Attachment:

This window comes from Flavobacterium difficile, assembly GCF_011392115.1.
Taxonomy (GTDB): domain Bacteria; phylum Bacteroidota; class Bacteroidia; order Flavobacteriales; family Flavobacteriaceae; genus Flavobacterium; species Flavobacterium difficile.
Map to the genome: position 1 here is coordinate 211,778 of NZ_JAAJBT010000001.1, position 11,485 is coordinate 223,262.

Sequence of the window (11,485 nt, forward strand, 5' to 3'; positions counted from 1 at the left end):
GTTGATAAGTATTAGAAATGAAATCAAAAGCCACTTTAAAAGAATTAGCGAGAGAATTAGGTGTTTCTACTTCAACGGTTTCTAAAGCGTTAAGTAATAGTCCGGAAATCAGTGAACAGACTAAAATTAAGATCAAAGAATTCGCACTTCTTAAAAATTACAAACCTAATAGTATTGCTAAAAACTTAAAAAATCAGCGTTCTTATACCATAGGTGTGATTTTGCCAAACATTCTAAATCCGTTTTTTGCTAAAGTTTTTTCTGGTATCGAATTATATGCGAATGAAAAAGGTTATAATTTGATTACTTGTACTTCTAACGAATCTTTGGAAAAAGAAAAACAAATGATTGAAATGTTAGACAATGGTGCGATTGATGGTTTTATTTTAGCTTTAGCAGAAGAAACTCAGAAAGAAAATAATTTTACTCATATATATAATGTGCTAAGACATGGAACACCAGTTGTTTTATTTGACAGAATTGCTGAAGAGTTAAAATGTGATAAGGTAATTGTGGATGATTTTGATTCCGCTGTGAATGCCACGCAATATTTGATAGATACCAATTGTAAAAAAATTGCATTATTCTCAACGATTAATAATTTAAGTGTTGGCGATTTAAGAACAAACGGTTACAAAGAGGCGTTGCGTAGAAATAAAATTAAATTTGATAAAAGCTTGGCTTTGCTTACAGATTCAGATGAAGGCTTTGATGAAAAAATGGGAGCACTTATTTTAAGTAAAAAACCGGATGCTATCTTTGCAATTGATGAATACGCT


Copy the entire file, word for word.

This window comes from Flavobacterium difficile, assembly GCF_011392115.1.
Taxonomy (GTDB): domain Bacteria; phylum Bacteroidota; class Bacteroidia; order Flavobacteriales; family Flavobacteriaceae; genus Flavobacterium; species Flavobacterium difficile.
Map to the genome: position 1 here is coordinate 211,778 of NZ_JAAJBT010000001.1, position 11,485 is coordinate 223,262.

Sequence of the window (11,485 nt, forward strand, 5' to 3'; positions counted from 1 at the left end):
GTTGATAAGTATTAGAAATGAAATCAAAAGCCACTTTAAAAGAATTAGCGAGAGAATTAGGTGTTTCTACTTCAACGGTTTCTAAAGCGTTAAGTAATAGTCCGGAAATCAGTGAACAGACTAAAATTAAGATCAAAGAATTCGCACTTCTTAAAAATTACAAACCTAATAGTATTGCTAAAAACTTAAAAAATCAGCGTTCTTATACCATAGGTGTGATTTTGCCAAACATTCTAAATCCGTTTTTTGCTAAAGTTTTTTCTGGTATCGAATTATATGCGAATGAAAAAGGTTATAATTTGATTACTTGTACTTCTAACGAATCTTTGGAAAAAGAAAAACAAATGATTGAAATGTTAGACAATGGTGCGATTGATGGTTTTATTTTAGCTTTAGCAGAAGAAACTCAGAAAGAAAATAATTTTACTCATATATATAATGTGCTAAGACATGGAACACCAGTTGTTTTATTTGACAGAATTGCTGAAGAGTTAAAATGTGATAAGGTAATTGTGGATGATTTTGATTCCGCTGTGAATGCCACGCAATATTTGATAGATACCAATTGTAAAAAAATTGCATTATTCTCAACGATTAATAATTTAAGTGTTGGCGATTTAAGAACAAACGGTTACAAAGAGGCGTTGCGTAGAAATAAAATTAAATTTGATAAAAGCTTGGCTTTGCTTACAGATTCAGATGAAGGCTTTGATGAAAAAATGGGAGCACTTATTTTAAGTAAAAAACCGGATGCTATCTTTGCAATTGATGAATACGCT